As the economic crisis hits jobs and young people hard, economist Brad Olsen has a suggestion, in this content partnership article, for how older New Zealanders might help
Young people around New Zealand are reeling from the economic impact of the COVID-19 pandemic. Although many Kiwis are feeling that the economy has started to turn a corner, a rising number of young New Zealanders are stuck without a job. Fewer skills and less experience makes it easy to cut young workers, and harder for them to find a replacement job. But just as importantly, the support for our youngest Kiwis to press ahead in life is already feeling the pressure of the economic slowdown.
There’s a substantial need to continue supporting New Zealand’s young people so that when the economy recovers, New Zealand is starting out on the front foot to power ahead into the future, rather than stuck on the back foot with our future talent waiting for the support to get ahead.
Youth bear the brunt of job losses…
Data from the Ministry of Social Development shows that the job losses for those aged below 30 have been significantly higher than for those aged 30-64. Since February 2020, the number of young people supported by the Jobseeker Support benefit or the COVID-19 Income Relief Payment (CIRP) rose by 75%, representing 7.2% of all young people aged under 30. Support for those aged 30-64 rose 52%, representing 3.4% of that age bracket in New Zealand.
The rise in youth unemployment underscores the tough position in which young people find themselves today in the jobs market. With the least experience, and fewest skills, young people were an immediate target for businesses to cut to keep business operations viable. But it has left many young people scrambling to find a job, with available jobs low and potential employees high.
… and our future workforce might struggle
When we talk about young Kiwis, it’s not just those who are working or at university. It’s also those young people who are still at school and thinking about their next steps. And it’s also those families with young people who are struggling to determine how they’ll give their kid the best boost in life.
Stats NZ recorded that in 2019, 151,700 children were living in households that experienced material hardship. With nearly 66,000 additional Kiwis supported by the government since the Level 4 lockdown, even more families will currently be feeling the pinch. Families will be struggling to meet their costs with a smaller household budget.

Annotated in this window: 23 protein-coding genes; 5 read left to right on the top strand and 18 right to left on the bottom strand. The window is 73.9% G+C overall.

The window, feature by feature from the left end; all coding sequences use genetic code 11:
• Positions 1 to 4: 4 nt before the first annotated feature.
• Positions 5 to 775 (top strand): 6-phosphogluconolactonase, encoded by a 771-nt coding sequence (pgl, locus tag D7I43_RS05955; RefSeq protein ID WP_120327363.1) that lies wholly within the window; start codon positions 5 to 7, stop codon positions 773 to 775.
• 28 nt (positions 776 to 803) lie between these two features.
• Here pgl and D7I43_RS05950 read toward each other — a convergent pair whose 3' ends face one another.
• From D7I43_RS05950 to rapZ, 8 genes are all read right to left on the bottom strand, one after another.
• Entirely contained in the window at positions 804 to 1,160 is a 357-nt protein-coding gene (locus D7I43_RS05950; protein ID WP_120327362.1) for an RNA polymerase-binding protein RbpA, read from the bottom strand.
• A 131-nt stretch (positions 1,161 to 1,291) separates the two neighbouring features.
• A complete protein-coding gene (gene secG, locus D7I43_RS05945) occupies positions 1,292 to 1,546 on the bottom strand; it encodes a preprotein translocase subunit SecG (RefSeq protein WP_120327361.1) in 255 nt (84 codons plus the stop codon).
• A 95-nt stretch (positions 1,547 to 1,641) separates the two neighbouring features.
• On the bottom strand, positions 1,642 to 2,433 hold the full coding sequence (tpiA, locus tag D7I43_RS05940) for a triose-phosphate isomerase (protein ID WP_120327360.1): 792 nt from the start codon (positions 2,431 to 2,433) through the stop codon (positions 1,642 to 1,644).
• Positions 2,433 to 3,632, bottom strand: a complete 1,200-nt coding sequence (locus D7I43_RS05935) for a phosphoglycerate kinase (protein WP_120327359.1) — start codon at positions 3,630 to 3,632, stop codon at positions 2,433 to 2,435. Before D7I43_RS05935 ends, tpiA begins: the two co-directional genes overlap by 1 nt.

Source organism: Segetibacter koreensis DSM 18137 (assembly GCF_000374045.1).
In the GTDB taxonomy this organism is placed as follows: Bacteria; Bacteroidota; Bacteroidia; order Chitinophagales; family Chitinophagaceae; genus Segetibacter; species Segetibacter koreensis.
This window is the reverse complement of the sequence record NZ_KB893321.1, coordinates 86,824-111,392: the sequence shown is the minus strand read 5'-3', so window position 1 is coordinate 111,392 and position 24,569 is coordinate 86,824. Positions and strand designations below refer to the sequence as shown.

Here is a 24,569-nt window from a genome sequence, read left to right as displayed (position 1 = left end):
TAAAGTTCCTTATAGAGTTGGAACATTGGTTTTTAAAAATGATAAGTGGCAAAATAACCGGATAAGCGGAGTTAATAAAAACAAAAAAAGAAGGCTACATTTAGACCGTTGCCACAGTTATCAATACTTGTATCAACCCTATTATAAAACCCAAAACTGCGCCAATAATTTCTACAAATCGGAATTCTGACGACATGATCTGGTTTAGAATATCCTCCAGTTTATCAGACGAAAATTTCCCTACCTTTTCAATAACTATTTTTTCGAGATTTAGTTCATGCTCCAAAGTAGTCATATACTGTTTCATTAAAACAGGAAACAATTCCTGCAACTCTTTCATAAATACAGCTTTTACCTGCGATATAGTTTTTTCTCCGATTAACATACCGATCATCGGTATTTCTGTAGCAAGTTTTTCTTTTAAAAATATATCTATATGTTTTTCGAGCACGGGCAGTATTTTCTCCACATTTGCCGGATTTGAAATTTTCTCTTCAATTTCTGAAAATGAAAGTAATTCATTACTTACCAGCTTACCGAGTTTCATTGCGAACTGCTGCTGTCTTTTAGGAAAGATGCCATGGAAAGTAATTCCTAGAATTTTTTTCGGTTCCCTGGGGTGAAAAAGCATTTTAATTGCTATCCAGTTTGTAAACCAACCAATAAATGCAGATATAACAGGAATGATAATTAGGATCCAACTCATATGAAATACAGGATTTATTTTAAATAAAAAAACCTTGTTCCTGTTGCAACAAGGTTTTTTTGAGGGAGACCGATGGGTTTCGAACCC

Not-for-profits feeling the squeeze, but there are still Kiwis with money
At the same time, there are a number of organisations across New Zealand’s not-for-profit sector, that provide services that Kiwis rely on, who are also struggling. Ambulance service St John is looking to cut staff to fill its funding gap. Other organisations that also provide support to young New Zealanders to get ahead in life are also under pressure, as their funding dwindles with donations and financial support become ‘nice-to-haves’ for many.
Getting older generations to back those in need?
With support particularly for young people now more important than ever, how can Kiwis who are in a comfortable financial position support those less secure?
One of the groups which is more protected during the current economic downturn is those supported by New Zealand’s superannuation system. Recently described as “the jewel in New Zealand’s social welfare crown”, there will be a significant number of the 809,000 NZ Superannuation recipients who are in a stable financial position who could keep the wheels turning for future generations.
Often the generation divide descends into generation warfare, with “Boomers” pitted against “Millennials”, with avocado on toast and houses thrown around as weapons. But now more than ever, there’s an opportunity for those in the older generation who can afford it, to help those who are looking to make their own way in life.
There’s a growing trend of those on NZ Super who don’t necessarily need the additional income to support other causes, with Spend My Super, one organisation that was set up by superannuitants to put the money, that they might not need, to better use. For those that can afford it, it’s a good way for one generation to support the up-and-comers amid a time of uncertainty.
Young people are key to our post-COVID economic future
Moving ahead, getting New Zealand’s young people ready for and operating across the New Zealand economy will be critical as we adjust to a post-pandemic environment. We’ll need new ideas and innovations to get the country back on track, with outside-the-box and flexible thinking being key tools for young people growing up in New Zealand today.
But we’ll only be able to reap the rewards of new ideas if we have young people in a position to advance them. And without support now, New Zealand risks losing the talent we want to be able to rely on in years to come. Support for our young people – from school-aged kids to unemployed yo-pro, to new university and polytech grads – is important to create and maintain a path forward to developing skills and jobs. Without this support, New Zealand’s talent pool will stagnate, as will our opportunity to rebuild better. So, for those that can help, don’t think of it as a cost right now, but instead as an investment for the future.
Brad Olsen is a senior economist at Infometrics and was a recipient of a First Foundation scholarship. First Foundation is a funding recipient of Spend My Super, a community of New Zealanders who pool donations to solve child poverty. Join their ‘super community’ or donate at spendmysuper.org.nz